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Santa Clara Mag Blog

Santa Clara Magazine's blog, updated whenever the writing goblin visits the editorial staff of the magazine.

  •  Hansen on tour: Readings from the new novel

    Friday, May. 27, 2011

     

    The new novel by Ron Hansen M.A. '95 is about to hit the stores, and he'll be giving readings in the SF Bay Area and Southern Cal in June. Here's where you can catch him.

     

    June 13 — KEPLER'S

    7pm • 1010 El Camino Real, Menlo Park

     

    June 15 — M IS FOR MYSTERY

    7pm • 86 East Third Ave., San Mateo

     

    June 16 — A GREAT GOOD PLACE FOR BOOKS

    7pm • 6120 LaSalle Ave., Oakland

     

    June 22 — VROMAN'S

    7 pm • 695 E. Colorado Blvd., Pasadena


    And watch for the story behind the novel in the summer issue of Santa Clara Magazine, also heading your way in June.

     

    Steven Boyd Saum

    Editor

     

  •  Artist in the house: Susan Middleton '70 tonight at the de Saisset Museum

    Thursday, May. 12, 2011

    The luminous photography of Susan Middleton '70 graces the cover of the Spring 2011 Santa Clara Magazine and illuminates with the delight of discovery in the photo essay "Life cycle."

    Folks in the vicinity of the Mission Campus can meet Middleton in person tonight at 7 p.m. at the de Saisset Museum.

    She gives her artist's talk as part of the exhibit Life Cycle, which includes some of the magical stuff you'll see on our pages (print and digital versions) and much, much, more. One of our favorites: this here flame scallop above, its lovely tentacles unfurled.

    Special note to parents: roaming through Middleton's work online not only thrilled this jaded editor but enchanted his 9-year-old son like few things can. It's even better in person.

    --Steven Boyd Saum

    Editor, Santa Clara Magazine

  •  You think that's bad: Jim Shepard at SCU

    Monday, May. 9, 2011

    How would you describe Jim Shepard's writing? "With a near spooky sense of empathy and a wit that finds its mark like lightning" opine the folks at Vanity Fair. There's lots more praise where that came from here.

     

    But more to the point: This author of six novels and four story collections, including the new You Think That's Bad, Shepard will be reading on the Mission Campus on Tuesday, May 10 at 5:45 p.m. The place to be: the Mission Gardens — where the longstanding SCU literary journal, The Santa Clara Review, will be hosting a publication party for the new issue.

     

    SCM readers might have caught Shepard's essay on "Violence in the Movies" or his interview with NFL ref Mike Carey '71. Expect humor of the unflinching sort, and follow as Shepard leads his characters (and readers), as the LA Times puts it, "right up to the point of obliteration, leaving us exhilarated and despairing at once."

     

    He's headed for Seattle and NYC and Cambridge, Mass., next.

     

     -- Steven Boyd Saum

  •  Everything Everywhere: A Night of Poetry

    Thursday, May. 5, 2011
    In the past two years Carroll Kearley ’52 has published two collections of poetry: Deity-Alphabets and The Armenian Watchmaker (Tebot Bach, 2009 and 2010), which both portray vivid portraits of humanity from varied spectrums.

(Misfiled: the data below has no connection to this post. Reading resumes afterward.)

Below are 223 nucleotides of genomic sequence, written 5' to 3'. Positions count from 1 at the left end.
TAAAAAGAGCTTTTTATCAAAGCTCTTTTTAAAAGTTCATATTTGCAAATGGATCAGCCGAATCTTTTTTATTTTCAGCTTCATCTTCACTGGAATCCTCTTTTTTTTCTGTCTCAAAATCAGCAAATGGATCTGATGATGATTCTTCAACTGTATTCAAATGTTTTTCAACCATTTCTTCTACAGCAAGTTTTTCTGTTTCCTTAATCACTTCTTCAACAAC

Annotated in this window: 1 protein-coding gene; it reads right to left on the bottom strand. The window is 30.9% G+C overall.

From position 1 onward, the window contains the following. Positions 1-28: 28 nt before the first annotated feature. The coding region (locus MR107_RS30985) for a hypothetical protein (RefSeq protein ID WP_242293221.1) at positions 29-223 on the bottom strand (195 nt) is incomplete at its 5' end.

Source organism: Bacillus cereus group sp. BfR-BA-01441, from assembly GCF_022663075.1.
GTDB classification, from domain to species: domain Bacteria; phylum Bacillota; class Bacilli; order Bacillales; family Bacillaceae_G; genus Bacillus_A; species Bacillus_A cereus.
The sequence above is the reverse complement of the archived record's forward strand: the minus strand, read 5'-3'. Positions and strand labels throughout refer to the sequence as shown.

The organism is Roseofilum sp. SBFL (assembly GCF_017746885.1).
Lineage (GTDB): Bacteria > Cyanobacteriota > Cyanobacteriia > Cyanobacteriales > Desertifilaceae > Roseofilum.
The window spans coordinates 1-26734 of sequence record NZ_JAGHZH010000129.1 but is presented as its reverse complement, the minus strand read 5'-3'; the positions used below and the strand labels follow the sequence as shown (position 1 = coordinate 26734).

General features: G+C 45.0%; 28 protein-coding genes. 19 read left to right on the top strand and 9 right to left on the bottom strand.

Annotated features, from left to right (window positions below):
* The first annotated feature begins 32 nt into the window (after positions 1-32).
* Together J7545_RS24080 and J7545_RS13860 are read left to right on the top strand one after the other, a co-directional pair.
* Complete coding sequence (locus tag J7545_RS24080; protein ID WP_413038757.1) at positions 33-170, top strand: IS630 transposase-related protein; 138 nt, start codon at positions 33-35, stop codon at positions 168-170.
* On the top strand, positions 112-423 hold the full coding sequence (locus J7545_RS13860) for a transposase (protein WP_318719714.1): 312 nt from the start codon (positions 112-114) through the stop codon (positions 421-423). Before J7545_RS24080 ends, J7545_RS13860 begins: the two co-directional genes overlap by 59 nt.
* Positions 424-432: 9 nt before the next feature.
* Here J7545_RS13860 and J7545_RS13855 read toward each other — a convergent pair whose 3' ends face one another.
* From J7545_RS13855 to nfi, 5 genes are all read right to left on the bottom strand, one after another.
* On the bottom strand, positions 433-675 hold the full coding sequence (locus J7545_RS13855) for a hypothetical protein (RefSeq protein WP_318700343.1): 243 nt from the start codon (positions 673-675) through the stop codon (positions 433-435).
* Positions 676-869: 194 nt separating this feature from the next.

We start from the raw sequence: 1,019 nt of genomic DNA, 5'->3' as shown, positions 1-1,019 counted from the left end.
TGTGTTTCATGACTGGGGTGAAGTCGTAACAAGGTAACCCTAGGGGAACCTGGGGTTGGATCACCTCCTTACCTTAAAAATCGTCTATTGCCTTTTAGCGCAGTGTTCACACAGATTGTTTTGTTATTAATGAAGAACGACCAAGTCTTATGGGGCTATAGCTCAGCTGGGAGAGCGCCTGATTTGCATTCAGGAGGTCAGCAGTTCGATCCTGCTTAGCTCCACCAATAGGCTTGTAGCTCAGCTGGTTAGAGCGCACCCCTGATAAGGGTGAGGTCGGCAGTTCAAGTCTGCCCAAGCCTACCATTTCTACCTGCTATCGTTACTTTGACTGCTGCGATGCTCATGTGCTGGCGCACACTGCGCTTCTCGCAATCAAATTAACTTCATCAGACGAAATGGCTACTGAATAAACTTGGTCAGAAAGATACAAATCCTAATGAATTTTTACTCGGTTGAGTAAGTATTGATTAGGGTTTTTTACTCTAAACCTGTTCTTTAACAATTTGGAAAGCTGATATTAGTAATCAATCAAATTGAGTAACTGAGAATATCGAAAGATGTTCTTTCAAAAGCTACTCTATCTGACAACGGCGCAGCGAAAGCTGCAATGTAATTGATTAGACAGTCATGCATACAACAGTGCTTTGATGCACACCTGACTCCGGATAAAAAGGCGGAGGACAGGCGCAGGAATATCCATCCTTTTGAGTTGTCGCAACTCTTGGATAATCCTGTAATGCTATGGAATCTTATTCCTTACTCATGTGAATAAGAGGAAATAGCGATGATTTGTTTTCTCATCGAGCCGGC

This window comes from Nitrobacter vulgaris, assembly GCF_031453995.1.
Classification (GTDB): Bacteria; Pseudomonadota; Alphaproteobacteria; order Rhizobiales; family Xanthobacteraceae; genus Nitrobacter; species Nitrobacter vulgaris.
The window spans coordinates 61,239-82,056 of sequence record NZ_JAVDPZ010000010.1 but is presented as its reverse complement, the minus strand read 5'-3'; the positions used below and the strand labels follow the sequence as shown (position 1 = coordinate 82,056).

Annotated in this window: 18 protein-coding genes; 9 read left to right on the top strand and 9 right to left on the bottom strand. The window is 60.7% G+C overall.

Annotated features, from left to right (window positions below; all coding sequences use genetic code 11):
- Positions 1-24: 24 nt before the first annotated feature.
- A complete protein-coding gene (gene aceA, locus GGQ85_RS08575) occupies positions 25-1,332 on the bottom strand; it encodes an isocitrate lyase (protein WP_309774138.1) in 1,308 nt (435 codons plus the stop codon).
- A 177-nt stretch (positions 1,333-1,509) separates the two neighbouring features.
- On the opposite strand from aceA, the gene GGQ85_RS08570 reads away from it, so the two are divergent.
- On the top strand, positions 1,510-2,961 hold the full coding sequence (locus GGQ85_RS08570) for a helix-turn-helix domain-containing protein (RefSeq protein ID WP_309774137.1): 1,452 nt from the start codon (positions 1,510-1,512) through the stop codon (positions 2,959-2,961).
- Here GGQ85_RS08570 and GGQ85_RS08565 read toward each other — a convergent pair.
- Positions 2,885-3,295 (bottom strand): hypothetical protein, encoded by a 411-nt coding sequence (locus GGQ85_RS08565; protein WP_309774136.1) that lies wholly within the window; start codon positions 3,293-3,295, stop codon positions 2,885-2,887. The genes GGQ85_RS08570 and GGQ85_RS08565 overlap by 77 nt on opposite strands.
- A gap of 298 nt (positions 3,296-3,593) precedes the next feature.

In the first, Kearley depicts the homeless on the streets of Los Angeles and evokes themes of endurance, creativity, and beauty. For his second collection, he takes to a global stage to emphasize the fortitude of the human spirit amid a century strife with tragedy.
     
    Kearley is an emeritus professor of philosophy at Loyola Marymount University, where he taught for 30 years and currently resides in Los Angeles.
     
    Folks in the LA area: Hear Kearley read on May 7 at 7:30 p.m. at Beyond Baroque Literary/Arts Center located at 681 Venice Blvd, Venice, CA 90291. General admission for the event is $7, students/seniors/children are $5 and members are free.
     
    Here's a taste of Kearley's work, from Deity-Alphabets:
     
     
    Sleeping Arrangements
     
    I have known numerous homeless:
    here for a while, most move on.
    If you talk about them,
    Tell it right or tell it not.
     
    Just find an overhang,
    a space for crawling in,
    a doorway to an establishment
    where somebody says, “Okay.”
     
    Pulled each day by necessity’s
    gravitation, each lodger
    seeks a place for night-long rest,
    before getting on the next day.
     
    Like boy scouts on a weekend trip,
    many sleep in the open air.
    A few have a bed inside somewhere,
    but many roll up in a sleeping bag.
     
    Billy D is not a pleasant person.
    “Life sucks,” is his appraisal.
    “You ask where I sleep a night?
    Right here, in my godamned wheelchair.”
     
    He leans back rigidly defiant,
    speaks his mind, keeps
    direct eye contact, beyond deception,
    no frills of customary propriety.
     
    “Right here on this stinking sidewalk.
    Nobody takes care of me.
    An extra buck would be a sign
    of your genuine concern.”
     
     
     
     
    — Liz Carney '11
    Santa Clara Mag intern